We’re probably talking about less than 2% of the population – and we’re not even counting those who can but mainly want to do it. However, if like many around you want to be part of the gang of mechanical watches’ owners, several solutions can be found at Seiko, Citizen or Swatch. Watches are, for us, for you, a passion… but obviously an expensive one. So if you want something that will be (very) affordable and at the same time elegant and timeless, the Wright Watches Noctua could be a solution for you.
The Wright Watches Noctua is a 40mm watch, with a stainless steel case (316L steel), entirely polished. The case, with a barrel-like central container and curved lugs is rather elegant and remains easy on the wrist – and with a relatively thin profile, it will be possible to use it on a daily basis, even at work. The case is available in several finishings, to match all possible tastes: non-coated steel, black PVD or gold PVD. It has a water resistance of 100m and features an onion crown, also rather elegant and discreet.
The Wright Watches Noctua is a classical watch, with elegant case and dial, refined proportions and a certain class. While many of the crowdfunding projects are based on the originality of the design or the display, to stand out of the crowd, this project plays on the traditional codes of luxury watches, however in a much lower price range. Indeed, from July 25 until September 3, these watches will be offered on Indiegogo platform for half of the retail price, meaning a tiny 199 Euros – at least for the 100 first participants. Yes, that’s the price of the average fashion-designer oriented quartz watch you’ll find in those ugly stores…
The concept of a luxury watch with mechanical movement will, for most of us, lead to a psychological price of, let’s say around, 1,000 Euros. It’s a reality, mechanical watches, especially Swiss Made watches, are expensive. It’s a passion that will definitely make your banker quite angry. Of course, solutions exist, like for instance Seiko 5 watches, several divers from the same brand or from Citizen, and even the 100% Swiss Made Swatch Sistem 51. All are priced much lower than what you could expect and, in the end, are great value for money. However, we can’t claim elegance in front of these – coolness yes, but these are watches that you’ll difficultly wear within a business meeting. Apart from the big names, smaller brands have seen birth recently, pushed by the internet factor and crowdfunding processes. Many failed, some came with good ideas. Today, a new contender is about to launch: the Wright Watches Noctua, with mechanical movements, elegantly shaped and designed, with details that you’d expect in another price range.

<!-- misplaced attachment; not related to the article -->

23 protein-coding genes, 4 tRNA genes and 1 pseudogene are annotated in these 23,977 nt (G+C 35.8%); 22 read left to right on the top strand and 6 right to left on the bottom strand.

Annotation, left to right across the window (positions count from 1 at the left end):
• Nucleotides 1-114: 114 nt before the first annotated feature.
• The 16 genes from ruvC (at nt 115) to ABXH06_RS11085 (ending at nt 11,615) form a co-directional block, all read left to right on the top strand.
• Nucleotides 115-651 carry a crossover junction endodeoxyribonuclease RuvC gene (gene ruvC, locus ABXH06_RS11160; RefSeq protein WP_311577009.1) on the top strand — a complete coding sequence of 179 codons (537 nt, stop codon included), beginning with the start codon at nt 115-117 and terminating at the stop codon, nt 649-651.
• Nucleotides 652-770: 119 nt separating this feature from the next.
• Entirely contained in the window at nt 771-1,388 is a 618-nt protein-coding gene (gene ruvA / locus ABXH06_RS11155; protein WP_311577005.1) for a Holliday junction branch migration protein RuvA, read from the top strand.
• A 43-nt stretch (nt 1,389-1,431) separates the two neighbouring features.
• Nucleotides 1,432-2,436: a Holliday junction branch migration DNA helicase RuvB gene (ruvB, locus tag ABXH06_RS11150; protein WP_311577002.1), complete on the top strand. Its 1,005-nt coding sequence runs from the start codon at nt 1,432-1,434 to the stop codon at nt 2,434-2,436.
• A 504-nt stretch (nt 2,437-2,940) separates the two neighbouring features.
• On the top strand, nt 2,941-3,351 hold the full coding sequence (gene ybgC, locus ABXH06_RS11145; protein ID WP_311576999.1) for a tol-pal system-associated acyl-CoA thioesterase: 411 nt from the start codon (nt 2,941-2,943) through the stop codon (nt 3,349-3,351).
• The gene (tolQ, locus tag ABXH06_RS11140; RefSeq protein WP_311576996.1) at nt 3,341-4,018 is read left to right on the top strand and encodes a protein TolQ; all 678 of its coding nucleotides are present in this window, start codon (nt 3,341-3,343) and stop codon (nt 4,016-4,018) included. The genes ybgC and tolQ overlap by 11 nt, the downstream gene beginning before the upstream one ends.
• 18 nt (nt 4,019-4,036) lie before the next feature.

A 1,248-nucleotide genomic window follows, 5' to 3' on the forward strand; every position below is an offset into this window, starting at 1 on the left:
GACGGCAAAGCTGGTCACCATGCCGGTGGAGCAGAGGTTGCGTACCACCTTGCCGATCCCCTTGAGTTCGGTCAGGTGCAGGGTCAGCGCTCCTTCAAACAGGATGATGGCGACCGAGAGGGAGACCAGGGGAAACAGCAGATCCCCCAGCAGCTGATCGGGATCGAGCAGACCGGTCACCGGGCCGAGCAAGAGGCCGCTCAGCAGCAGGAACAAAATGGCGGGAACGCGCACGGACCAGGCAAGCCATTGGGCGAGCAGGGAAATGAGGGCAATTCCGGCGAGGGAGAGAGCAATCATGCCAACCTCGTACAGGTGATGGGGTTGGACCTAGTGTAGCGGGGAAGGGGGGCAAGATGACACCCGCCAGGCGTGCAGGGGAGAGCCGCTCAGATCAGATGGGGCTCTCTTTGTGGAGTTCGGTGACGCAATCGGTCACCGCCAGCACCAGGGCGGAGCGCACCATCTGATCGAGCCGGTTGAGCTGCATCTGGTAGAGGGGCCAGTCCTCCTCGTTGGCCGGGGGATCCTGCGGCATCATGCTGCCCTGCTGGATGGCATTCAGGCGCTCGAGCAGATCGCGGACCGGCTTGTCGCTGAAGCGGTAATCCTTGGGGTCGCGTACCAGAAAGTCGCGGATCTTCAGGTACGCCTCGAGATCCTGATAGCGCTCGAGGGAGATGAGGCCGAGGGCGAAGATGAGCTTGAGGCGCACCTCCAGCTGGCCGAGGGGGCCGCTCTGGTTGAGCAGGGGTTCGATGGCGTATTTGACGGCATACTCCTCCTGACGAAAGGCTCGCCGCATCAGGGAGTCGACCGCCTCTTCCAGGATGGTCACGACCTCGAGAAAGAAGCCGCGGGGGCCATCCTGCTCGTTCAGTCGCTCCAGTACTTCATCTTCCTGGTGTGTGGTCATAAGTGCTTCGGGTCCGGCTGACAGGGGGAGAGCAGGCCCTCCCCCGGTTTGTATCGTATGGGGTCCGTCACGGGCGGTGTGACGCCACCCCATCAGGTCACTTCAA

To power the Wright Watches Noctua, the young brand went for something known, reliable and used in multiple projects of this kind; the Miyota 8215. This mechanical movement, with automatic winding, is used for years in all sorts of watches and provides a relatively precise timing as well as being robust. It ticks at 21,600vph and has 40 hours of power reserve. It can be seen as an affordable alternative to the Swiss ETA movements. The Wright Watches Noctua has the good taste not to show its movement – which, considering the price, doesn’t offer a very nice finishing. Instead, the caseback is nicely engraved. The watches are delivered on Italian leather straps, with fast changing spring bars and folding buckle (matching the case material).
The Wright Watches Noctua is a nice option for those who want to keep good relations with their bankers (or their wives…), offering an elegant design, with mechanical movement.
The nicest part of the Wright Watches Noctua is obviously its dial. Available in white or black, it is said to be enamel – well, don’t expect Grand Feu / hand-made enamel here, of course considering the price, this is just impossible. The dial might (we haven’t seen it) be more simple porcelain – which is already quite a cool thing, knowing the nice glossy aspect of such a material. On top of it are applied 12 large Roman numerals, matching the case material (silver for the steel and black PVD editions, or gilded on the gold plated versions). The dial is nicely divided in two areas, with a central minute track, and hour and seconds tracks on the periphery. A set of 3 hands are running on top; two dauphine hands for the hours and minutes and a baton, blued, for the seconds. The date is classically displayed at 3.